In contrast to its neighbors, notably Senegal, Guinea Bissau does not have a long-standing fishing tradition (Campredon and Cuq, 2001), and while in the past, Nhominkas were commonly used, artisanal fishing by locals started only in the mid-1970s (Tvedten, 1990; Chavance, 2004). Thus, here the artisanal sector is divided into two categories, distinguished by the craft used, Senegalese Nhominka pirogues and local dug-out canoes, or pailão, which have a capacity that is a third of that of the Senegalese nhominka pirogue (Tvedten, 1990). There is an area reserved for artisanal and other small-scale sectors that is comprised between shore and 12 nautical miles off-shore, however, it is not restricted in nature, meaning that artisanal pirogues can legally venture beyond this point.
There are limited reported data for the artisanal fishing sector in Guinea-Bissau. Most of the data compiled relate to foreign fishers, or communities of foreign fishers, called “Nhominkas” (Belhabib and Pauly, 2015). Fishing by local artisanal fishers is conducted on a seasonal basis, as they cease their fishing activity during the agricultural and rainy season (Tvedten, 1990), and targets mainly bonga shad (E. fimbriata), meager (Argyrosomus regius) and shrimps (Belhabib and Pauly, 2015). Artisanal catches are calculated as the product of the fishing effort, i.e., number of vessels for each category, and the catch per boat per year. Belhabib and Pauly (2015) estimated artisanal catches for these two categories between 1950 and 2010 increasing from 7,100 tons in 1950 (all Nhominka) to 32,000 tons in 2000, declining to nearly 15,000 tons in 2010 with equal contribution from Nhominka and pailão fishers. We, hence, update catch estimates from Belhabib and Pauly (2015) by using effort data obtained from the Direction of artisanal fishing, between the years of 2010 and 2015, and the CPUE estimated by Belhabib and Pauly (2015). We assumed this CPUE was constant between 2010 and 2015 (8.67 t/boat/year for non-Nhominkas, and 30 t/boat/year for Nhominkas), as the total artisanal fishing effort declined, in addition to the lack of indication (anecdotal or not) that the CPUE has declined during 2010–2015 time period. We multiplied the number of boats by the CPUE and interpolated between anchor points to fill in the missing gaps (Table 3).
Monitoring Control and Surveillance of Artisanal Fisheries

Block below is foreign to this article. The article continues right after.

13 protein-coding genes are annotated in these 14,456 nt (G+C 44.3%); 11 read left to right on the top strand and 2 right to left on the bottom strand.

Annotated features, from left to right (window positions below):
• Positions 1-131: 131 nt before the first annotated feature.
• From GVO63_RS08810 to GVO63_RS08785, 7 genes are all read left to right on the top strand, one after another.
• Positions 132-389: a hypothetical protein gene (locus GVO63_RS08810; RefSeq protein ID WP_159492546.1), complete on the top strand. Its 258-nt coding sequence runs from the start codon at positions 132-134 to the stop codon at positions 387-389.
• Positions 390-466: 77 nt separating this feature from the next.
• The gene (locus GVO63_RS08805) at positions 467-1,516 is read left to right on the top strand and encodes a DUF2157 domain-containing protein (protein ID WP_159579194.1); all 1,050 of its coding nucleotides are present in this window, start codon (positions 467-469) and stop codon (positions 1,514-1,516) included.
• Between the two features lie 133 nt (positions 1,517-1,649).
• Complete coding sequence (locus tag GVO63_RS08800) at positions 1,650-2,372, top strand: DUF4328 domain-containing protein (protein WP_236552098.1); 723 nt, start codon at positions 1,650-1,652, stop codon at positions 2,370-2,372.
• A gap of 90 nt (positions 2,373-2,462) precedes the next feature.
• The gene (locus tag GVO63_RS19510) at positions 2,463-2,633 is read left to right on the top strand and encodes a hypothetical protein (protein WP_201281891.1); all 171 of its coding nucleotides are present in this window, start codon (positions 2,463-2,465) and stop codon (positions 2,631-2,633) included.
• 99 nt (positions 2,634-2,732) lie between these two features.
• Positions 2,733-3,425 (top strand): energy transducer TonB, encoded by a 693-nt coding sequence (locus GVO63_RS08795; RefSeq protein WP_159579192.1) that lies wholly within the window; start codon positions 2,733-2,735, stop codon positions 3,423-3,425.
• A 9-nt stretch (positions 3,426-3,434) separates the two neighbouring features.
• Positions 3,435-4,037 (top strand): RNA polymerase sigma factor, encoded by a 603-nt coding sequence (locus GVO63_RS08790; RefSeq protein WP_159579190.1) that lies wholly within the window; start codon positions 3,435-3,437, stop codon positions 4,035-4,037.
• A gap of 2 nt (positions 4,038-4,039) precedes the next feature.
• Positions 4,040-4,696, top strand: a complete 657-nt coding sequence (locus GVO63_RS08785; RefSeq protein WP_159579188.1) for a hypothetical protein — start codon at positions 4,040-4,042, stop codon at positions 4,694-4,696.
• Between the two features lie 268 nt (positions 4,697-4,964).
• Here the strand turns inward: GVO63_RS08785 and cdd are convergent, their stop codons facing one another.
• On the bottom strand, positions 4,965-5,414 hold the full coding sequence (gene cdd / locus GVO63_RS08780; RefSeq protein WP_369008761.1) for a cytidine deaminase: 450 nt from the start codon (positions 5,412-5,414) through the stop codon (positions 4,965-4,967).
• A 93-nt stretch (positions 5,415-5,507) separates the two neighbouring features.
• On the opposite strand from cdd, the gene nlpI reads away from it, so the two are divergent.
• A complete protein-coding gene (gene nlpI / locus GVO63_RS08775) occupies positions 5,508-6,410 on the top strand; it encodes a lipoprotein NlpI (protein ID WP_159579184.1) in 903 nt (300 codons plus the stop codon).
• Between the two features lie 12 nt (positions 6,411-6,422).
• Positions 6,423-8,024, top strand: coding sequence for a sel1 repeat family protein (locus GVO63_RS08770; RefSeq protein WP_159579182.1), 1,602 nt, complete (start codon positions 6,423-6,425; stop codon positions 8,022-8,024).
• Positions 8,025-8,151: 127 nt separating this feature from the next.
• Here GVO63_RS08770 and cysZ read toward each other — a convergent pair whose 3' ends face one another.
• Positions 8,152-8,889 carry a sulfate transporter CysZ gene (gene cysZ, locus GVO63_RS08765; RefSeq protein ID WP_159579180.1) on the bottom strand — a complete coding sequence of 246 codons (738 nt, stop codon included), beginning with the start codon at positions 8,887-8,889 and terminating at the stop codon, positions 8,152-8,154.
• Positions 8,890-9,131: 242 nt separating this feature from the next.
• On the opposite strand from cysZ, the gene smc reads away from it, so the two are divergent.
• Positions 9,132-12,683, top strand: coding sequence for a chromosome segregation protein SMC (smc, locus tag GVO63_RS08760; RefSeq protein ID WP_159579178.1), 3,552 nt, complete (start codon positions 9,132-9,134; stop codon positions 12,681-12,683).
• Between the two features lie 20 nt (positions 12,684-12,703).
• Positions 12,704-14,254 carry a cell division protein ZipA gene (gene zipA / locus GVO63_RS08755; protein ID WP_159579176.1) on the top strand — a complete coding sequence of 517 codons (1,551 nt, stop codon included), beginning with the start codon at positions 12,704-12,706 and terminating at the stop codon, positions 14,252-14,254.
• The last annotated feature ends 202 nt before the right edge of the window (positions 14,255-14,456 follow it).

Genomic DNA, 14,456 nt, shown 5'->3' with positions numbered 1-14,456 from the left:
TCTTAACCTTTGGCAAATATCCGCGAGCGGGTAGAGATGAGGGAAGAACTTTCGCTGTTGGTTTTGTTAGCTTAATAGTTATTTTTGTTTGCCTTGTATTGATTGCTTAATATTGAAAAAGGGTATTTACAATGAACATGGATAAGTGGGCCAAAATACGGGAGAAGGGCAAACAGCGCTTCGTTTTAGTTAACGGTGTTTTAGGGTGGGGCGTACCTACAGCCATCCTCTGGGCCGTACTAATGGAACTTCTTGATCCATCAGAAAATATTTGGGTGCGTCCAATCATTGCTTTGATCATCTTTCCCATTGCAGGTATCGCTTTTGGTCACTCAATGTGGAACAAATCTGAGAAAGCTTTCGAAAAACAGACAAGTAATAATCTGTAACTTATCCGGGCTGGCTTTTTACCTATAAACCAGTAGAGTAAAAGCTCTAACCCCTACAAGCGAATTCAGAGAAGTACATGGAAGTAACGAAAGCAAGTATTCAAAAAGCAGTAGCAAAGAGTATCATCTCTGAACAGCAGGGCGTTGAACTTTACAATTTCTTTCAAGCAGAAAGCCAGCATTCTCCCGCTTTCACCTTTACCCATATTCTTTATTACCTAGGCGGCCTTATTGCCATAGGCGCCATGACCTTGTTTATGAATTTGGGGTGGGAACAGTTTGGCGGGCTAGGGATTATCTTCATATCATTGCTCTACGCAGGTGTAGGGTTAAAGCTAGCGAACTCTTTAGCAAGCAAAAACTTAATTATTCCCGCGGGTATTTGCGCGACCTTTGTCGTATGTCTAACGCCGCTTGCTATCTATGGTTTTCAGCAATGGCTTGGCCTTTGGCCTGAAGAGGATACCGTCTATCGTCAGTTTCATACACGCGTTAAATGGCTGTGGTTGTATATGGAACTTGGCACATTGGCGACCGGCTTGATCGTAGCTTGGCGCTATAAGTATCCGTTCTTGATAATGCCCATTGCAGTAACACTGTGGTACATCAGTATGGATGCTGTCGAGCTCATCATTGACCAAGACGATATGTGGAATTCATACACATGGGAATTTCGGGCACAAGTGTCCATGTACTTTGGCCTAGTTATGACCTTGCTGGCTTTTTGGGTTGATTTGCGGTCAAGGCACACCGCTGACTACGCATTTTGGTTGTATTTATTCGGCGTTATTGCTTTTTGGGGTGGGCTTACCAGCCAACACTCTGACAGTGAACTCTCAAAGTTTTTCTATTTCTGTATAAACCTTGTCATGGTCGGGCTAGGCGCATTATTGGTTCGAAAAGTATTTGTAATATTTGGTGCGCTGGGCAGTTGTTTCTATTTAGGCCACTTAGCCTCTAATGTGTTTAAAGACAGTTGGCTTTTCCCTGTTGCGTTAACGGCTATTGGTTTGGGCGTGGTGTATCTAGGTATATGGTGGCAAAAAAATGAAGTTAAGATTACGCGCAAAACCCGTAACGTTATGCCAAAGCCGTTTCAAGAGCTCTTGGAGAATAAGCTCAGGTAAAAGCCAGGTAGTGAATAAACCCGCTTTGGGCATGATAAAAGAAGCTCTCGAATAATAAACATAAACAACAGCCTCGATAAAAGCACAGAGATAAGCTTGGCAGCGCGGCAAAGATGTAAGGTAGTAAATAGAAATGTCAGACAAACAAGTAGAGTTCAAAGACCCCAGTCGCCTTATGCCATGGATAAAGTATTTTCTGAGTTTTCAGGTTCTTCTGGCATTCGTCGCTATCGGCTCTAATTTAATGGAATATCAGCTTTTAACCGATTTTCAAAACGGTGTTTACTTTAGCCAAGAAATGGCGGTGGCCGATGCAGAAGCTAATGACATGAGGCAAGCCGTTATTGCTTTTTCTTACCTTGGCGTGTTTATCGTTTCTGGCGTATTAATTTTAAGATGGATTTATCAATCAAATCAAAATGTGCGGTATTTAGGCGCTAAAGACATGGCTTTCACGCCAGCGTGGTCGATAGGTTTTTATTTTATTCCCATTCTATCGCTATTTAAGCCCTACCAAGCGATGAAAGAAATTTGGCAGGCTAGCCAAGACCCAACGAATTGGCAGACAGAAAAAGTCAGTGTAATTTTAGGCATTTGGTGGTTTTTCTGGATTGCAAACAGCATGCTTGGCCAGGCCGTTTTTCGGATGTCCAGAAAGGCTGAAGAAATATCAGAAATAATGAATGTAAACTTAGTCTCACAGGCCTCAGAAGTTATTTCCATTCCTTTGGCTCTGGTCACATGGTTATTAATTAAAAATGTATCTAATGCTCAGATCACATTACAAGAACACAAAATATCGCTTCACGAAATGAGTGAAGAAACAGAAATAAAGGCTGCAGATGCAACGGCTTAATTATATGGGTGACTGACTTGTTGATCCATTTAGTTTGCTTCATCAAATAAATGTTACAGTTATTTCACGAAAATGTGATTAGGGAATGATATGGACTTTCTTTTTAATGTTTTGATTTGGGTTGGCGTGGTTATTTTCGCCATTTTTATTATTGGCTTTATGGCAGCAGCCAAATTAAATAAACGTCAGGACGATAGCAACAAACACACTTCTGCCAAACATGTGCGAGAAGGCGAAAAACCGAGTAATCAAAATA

As of 2015, over 880 pirogues were authorized to fish within the artisanal sector6 (Table 4). We analyze the surveillance results data provided by the government of Guinea Bissau and assess observed vs. inspected vs. arrested pirogues against the total number of pirogues authorized to fish in the country.
Unregulated Subsistence and Recreational Catches
Some authors report that most of the coastal population practice subsistence fishing (Said, 2007), others allude to thousands of women and subsistence fishers operating in Guinea Bissau (Garcia, 1992) and providing more animal protein than any other sectors for local consumption (Anon, 1994). This is compatible with the observation that almost all the animal protein consumed in Guinea Bissau comes from fish (Anon, 2009). To estimate subsistence catches in Guinea-Bissau (Table 5), we multiplied the population recorded by the World Bank in 2011 to 2015 (www.worldbank.org; Accessed 25/07/2016) by the amount of fish that comes from subsistence fishing per capita, i.e., the consumption derived from Belhabib and Pauly (2015). According to Dia and Bedingar (2001) the rate of consumption of fish in Guinea-Bissau is 26 kg/person/year, but taking into account the industrial fishing, artisanal fishing imports and exports, the value of consumption derived corresponds to 11 kg/person/year (Belhabib and Pauly, 2015), which we assume remained constant. Catches for 2016 and 2017 were projected based on the trend from 2011 to 2015. The 2011-2015 catch trend was then extrapolated to estimate subsistence catches for 2016 and 2017. We chose 2011 as a baseline year, which captures the visible change in the trajectory of subsistence catches.
Estimating Unregulated Recreational Fisheries
Sport fishing is apparently a notable segment of tourism in the Bijagos archipelago (Anon, 2010), but little information is available on the number of visitors to the archipelago, or the number of tourists using the services of fishing ‘safaris’(Belhabib et al., 2016a). For 2012, the camps established for tourists in Guinea Bissau were visited by 1,200 persons, of which only 50% went fishing. There also were between 150 and 350 fishers (250 on average) for each of 4 other camps, and 500 visitors per year to a near-shore hotel, of which only a minority (20%) went fishing (Pierre Campredon, IUCN Guinea Bissau, pers. comm.). Therefore, the overall number of recreational fishers for 2012 was estimated as the sum of fishers for each camp and/or hotel, i.e., 1,500 fishers. Recreational catches were estimated as the product of the number of recreational fishers and the catch per unit of effort – expressed in number of fishers and number of days–extracted from Belhabib et al. (2016a). Using the 2007 anchor point (1,440 fishers) in Belhabib and Pauly (2015), we interpolated the trend between 2007 and 2012 to complete the estimate for 2011. We then calculated the number of fishers for 2013, 2014, and 2015 by multiplying the total number of visitors to Guinea Bissau (obtained from the World Bank database) by 4%, which corresponds to the number of visitors who practice fishing in Guinea Bissau (Belhabib and Pauly, 2015). We then multiplied the total number of fishers by a CPUE of 18 kg/tourist/day (Belhabib et al., 2016a). The 2012-2015 catch trend was then extrapolated to estimate recreational catches for 2016 and 2017. We chose 2012 as a baseline year, which captures the visible change in the trajectory of recreational catches.